Corn smut has undergone a specialized evolution for virulence
Smut fungi are pathogens that parasitize mainly grass plants including economically important cereals like maize. Most smut pathogens cause disease symptoms only in the flowers of their host plants. An exception is Ustilago maydis, a fungus inducing tumor formation and anthocyanin accumulation in all above ground organs of maize (Figure 1). Anthocyanin formation allows the fungus to spread efficiently in the infected tissue. It is unclear how U. maydis has acquired such a unique pathogenic lifestyle.
Scientists from the Max Planck Institute for Terrestrial Microbiology in Marburg have now shown that a secreted effector protein from U. maydis has evolved to have a unique function. Their finding provides novel insights into the evolution of pathogen effectors.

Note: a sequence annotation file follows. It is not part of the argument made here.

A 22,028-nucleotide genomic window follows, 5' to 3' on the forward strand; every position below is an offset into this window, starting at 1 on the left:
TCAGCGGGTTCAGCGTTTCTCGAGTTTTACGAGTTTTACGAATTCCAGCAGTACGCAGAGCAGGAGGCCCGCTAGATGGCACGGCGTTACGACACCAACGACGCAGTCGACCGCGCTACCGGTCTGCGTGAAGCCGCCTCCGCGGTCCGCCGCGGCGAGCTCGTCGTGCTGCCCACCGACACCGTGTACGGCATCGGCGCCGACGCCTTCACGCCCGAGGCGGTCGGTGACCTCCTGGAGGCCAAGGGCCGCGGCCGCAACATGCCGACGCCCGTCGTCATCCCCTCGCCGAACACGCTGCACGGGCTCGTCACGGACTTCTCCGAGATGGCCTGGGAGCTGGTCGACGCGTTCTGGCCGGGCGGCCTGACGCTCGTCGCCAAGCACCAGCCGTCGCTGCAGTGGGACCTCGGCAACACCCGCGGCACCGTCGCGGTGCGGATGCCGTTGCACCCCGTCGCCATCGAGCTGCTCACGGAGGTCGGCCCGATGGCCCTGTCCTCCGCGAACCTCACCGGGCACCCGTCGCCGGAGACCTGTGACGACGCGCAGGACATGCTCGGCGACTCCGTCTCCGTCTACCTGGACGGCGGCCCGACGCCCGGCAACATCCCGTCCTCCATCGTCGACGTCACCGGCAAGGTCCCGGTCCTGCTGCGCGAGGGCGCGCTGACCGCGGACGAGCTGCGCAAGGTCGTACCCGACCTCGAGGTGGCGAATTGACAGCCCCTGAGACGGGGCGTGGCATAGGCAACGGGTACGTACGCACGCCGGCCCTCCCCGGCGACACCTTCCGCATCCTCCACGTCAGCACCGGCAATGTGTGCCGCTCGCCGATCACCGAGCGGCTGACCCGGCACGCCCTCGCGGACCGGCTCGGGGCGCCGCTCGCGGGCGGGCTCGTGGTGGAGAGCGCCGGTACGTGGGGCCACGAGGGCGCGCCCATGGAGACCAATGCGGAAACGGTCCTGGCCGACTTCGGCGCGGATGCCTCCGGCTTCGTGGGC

U. maydis secretes several hundred effector proteins, which suppress plant defense responses and modulate plant metabolism to benefitthe fungus. The Tin2 effector of U. maydis induces anthocyanin accumulation in maize through the stabilization of the maize protein kinase ZmTTK1 (Figure 1). S. reilianum encodes a Tin2-related protein but S. reilianum is unable to induce anthocyanin accumulation. Tanaka et al. now show that Tin2 of S. reilianum targets ZmTTK2 and ZmTTK3, two kinases related to ZmTTK1. Through this interaction, the kinase activity of both kinases is inhibited and this results in the promotion of fungal growth. Tanaka et al. have also reconstructed an ancestral Tin2 gene and show that its function is similar to the function of S. reilianum Tin2 rather than to Tin2 of U. maydis. This illustrates that Tin2 of U. maydis has acquired a specialized function during evolution. Tanaka et al. propose that the neofunctionalization of the Tin2 effector protein of U. maydis is a key evolutionary event that has contributed to the unique disease symptoms caused by U. maydis.